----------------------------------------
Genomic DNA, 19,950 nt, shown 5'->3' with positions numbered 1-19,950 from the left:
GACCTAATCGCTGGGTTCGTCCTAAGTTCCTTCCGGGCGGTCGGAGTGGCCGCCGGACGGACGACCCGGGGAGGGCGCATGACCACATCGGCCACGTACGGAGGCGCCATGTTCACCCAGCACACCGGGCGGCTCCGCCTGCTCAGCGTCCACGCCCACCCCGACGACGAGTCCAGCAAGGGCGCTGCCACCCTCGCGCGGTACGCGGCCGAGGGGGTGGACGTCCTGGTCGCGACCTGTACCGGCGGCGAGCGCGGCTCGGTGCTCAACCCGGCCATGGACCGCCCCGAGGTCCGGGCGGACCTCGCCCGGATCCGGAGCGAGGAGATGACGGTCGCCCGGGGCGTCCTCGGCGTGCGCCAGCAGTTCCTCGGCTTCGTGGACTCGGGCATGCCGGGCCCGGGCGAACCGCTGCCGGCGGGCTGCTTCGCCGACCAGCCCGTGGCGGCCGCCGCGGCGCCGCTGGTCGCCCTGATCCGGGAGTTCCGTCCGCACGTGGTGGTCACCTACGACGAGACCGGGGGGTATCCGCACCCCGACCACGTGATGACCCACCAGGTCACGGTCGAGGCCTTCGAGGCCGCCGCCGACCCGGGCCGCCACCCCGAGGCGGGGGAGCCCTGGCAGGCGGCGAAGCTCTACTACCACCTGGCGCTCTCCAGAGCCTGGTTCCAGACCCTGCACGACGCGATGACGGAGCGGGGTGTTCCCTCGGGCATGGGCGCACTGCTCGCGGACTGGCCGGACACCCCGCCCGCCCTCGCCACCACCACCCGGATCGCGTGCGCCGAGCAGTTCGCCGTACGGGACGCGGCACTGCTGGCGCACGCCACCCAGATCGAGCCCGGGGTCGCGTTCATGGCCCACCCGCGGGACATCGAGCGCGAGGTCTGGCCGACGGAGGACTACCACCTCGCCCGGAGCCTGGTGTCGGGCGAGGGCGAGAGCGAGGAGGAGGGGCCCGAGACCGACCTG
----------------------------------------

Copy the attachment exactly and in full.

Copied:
Genomic DNA, 19,950 nt, shown 5'->3' with positions numbered 1-19,950 from the left:
GACCTAATCGCTGGGTTCGTCCTAAGTTCCTTCCGGGCGGTCGGAGTGGCCGCCGGACGGACGACCCGGGGAGGGCGCATGACCACATCGGCCACGTACGGAGGCGCCATGTTCACCCAGCACACCGGGCGGCTCCGCCTGCTCAGCGTCCACGCCCACCCCGACGACGAGTCCAGCAAGGGCGCTGCCACCCTCGCGCGGTACGCGGCCGAGGGGGTGGACGTCCTGGTCGCGACCTGTACCGGCGGCGAGCGCGGCTCGGTGCTCAACCCGGCCATGGACCGCCCCGAGGTCCGGGCGGACCTCGCCCGGATCCGGAGCGAGGAGATGACGGTCGCCCGGGGCGTCCTCGGCGTGCGCCAGCAGTTCCTCGGCTTCGTGGACTCGGGCATGCCGGGCCCGGGCGAACCGCTGCCGGCGGGCTGCTTCGCCGACCAGCCCGTGGCGGCCGCCGCGGCGCCGCTGGTCGCCCTGATCCGGGAGTTCCGTCCGCACGTGGTGGTCACCTACGACGAGACCGGGGGGTATCCGCACCCCGACCACGTGATGACCCACCAGGTCACGGTCGAGGCCTTCGAGGCCGCCGCCGACCCGGGCCGCCACCCCGAGGCGGGGGAGCCCTGGCAGGCGGCGAAGCTCTACTACCACCTGGCGCTCTCCAGAGCCTGGTTCCAGACCCTGCACGACGCGATGACGGAGCGGGGTGTTCCCTCGGGCATGGGCGCACTGCTCGCGGACTGGCCGGACACCCCGCCCGCCCTCGCCACCACCACCCGGATCGCGTGCGCCGAGCAGTTCGCCGTACGGGACGCGGCACTGCTGGCGCACGCCACCCAGATCGAGCCCGGGGTCGCGTTCATGGCCCACCCGCGGGACATCGAGCGCGAGGTCTGGCCGACGGAGGACTACCACCTCGCCCGGAGCCTGGTGTCGGGCGAGGGCGAGAGCGAGGAGGAGGGGCCCGAGACCGACCTG